- (Before the vertical bar) If (and only if) the boolean condition is satisfied, append n to the new list being created (note the square brackets around the whole expression).
es is equal to [1,2,3,4], then we would get back the list [2,4]. 1 and 3 were not drawn because
(isEven n) == False .
The power of list comprehensions comes from being easily extensible. Firstly, we can use as many tests as we wish (even zero!). Multiple conditions are written as a comma-separated list of expressions (which should evaluate to a Boolean, of course). For a simple example, suppose we want to modify retainEven so that only numbers larger than 100 are retained:
retainLargeEvens :: [Int] -> [Int] retainLargeEvens es = [n | n <- es, isEven n, n > 100]
Furthermore, we are not limited to using n as the element to be appended when generating a new list. Instead, we could place any expression before the vertical bar (if it is compatible with the type of the list, of course). For instance, if we wanted to subtract one from every even number, all it would take is:
evensMinusOne es = [n - 1 | n <- es, isEven n]
In effect, that means the list comprehension syntax incorporates the functionality of map as well as of filter. Now that is concise (and still readable too)!
To further sweeten things, the left arrow notation in list comprehensions can be combined with pattern matching. For example, suppose we had a list of
(Int, Int) tuples and we would like to construct a list with the first element of every tuple whose second element is even. Using list comprehensions, we might write it as follows:
firstForEvenSeconds :: [(Int, Int)] -> [Int] firstForEvenSeconds ps = [fst p | p <- ps, isEven (snd p)] -- here, p is for pairs.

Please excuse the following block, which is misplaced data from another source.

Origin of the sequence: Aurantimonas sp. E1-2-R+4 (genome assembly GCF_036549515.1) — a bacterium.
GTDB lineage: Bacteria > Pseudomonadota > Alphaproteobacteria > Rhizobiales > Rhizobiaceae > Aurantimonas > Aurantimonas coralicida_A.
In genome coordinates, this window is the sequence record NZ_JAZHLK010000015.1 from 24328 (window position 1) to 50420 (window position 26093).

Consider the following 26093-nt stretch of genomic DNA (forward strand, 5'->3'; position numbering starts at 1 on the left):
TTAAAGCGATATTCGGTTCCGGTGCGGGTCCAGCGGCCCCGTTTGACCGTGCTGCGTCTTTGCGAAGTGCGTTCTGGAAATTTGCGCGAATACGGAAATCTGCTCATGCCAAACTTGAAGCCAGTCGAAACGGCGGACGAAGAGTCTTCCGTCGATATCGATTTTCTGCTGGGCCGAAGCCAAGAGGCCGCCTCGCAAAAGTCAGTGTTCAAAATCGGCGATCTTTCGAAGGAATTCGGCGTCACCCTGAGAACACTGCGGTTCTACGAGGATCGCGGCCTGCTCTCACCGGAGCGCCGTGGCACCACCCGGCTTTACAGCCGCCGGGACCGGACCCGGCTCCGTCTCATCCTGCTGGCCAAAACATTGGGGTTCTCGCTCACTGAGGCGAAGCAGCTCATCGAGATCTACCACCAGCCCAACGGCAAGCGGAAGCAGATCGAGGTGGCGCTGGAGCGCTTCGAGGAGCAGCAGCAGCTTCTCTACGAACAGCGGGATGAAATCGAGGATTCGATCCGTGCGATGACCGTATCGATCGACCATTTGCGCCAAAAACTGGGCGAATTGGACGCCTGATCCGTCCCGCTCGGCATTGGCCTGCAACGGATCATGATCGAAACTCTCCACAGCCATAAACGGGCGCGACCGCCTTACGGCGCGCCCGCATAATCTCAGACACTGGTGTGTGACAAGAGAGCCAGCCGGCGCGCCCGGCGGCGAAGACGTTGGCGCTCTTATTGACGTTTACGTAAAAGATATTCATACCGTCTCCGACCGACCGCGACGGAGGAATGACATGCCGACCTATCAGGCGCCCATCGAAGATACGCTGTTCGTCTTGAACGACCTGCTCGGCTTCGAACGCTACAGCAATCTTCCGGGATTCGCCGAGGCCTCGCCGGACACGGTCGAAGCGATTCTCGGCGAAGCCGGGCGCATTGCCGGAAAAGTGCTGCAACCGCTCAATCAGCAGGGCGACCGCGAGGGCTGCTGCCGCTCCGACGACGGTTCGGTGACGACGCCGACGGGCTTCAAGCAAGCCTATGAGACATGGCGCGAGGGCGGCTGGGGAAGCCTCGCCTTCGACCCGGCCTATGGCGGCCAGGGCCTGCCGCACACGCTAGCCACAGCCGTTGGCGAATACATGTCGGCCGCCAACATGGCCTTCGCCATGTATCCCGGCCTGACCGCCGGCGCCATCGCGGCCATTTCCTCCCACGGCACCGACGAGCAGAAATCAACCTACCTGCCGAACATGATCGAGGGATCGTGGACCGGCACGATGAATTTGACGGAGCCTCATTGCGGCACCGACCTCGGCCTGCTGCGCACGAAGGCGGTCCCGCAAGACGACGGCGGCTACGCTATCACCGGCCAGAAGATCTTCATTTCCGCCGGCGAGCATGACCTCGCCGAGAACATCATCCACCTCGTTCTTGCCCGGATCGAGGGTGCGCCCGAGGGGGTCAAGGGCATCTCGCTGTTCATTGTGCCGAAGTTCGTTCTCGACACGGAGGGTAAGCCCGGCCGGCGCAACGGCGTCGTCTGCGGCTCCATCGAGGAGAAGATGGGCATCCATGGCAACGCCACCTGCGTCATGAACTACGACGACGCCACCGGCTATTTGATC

Patterns can make it much more readable:
firstForEvenSeconds ps = [x | (x, y) <- ps, isEven y]
As in other cases, arbitrary expressions may be used before the |. If we wanted a list with the double of those first elements:
doubleOfFirstForEvenSeconds :: [(Int, Int)] -> [Int] doubleOfFirstForEvenSeconds ps = [2 * x | (x, y) <- ps, isEven y]
Not counting spaces, that function code is shorter than its descriptive name!
There are even more possible tricks:
allPairs :: [(Int, Int)] allPairs = [(x, y) | x <- [1..4], y <- [5..8]]
This comprehension draws from two lists, and generates all possible
(x, y) pairs with the first element in
[1..4] and the second in
[5..8]. In the final list of pairs, the first elements will be those generated with the first element of the first list (here,
1), then those with the second element of the first list, and so on. In this example, the full list is (linebreaks added for clarity):
Prelude> [(x, y) | x <- [1..4], y <- [5..8]] [(1,5),(1,6),(1,7),(1,8), (2,5),(2,6),(2,7),(2,8), (3,5),(3,6),(3,7),(3,8), (4,5),(4,6),(4,7),(4,8)]
Note that we didn't do any filtering here; but we could easily add a condition to restrict the combinations that go into the final list:
somePairs = [(x, y) | x <- [1..4], y <- [5..8], x + y > 8]
This list only has the pairs with the sum of elements larger than 8; starting with
(2,7) and so forth.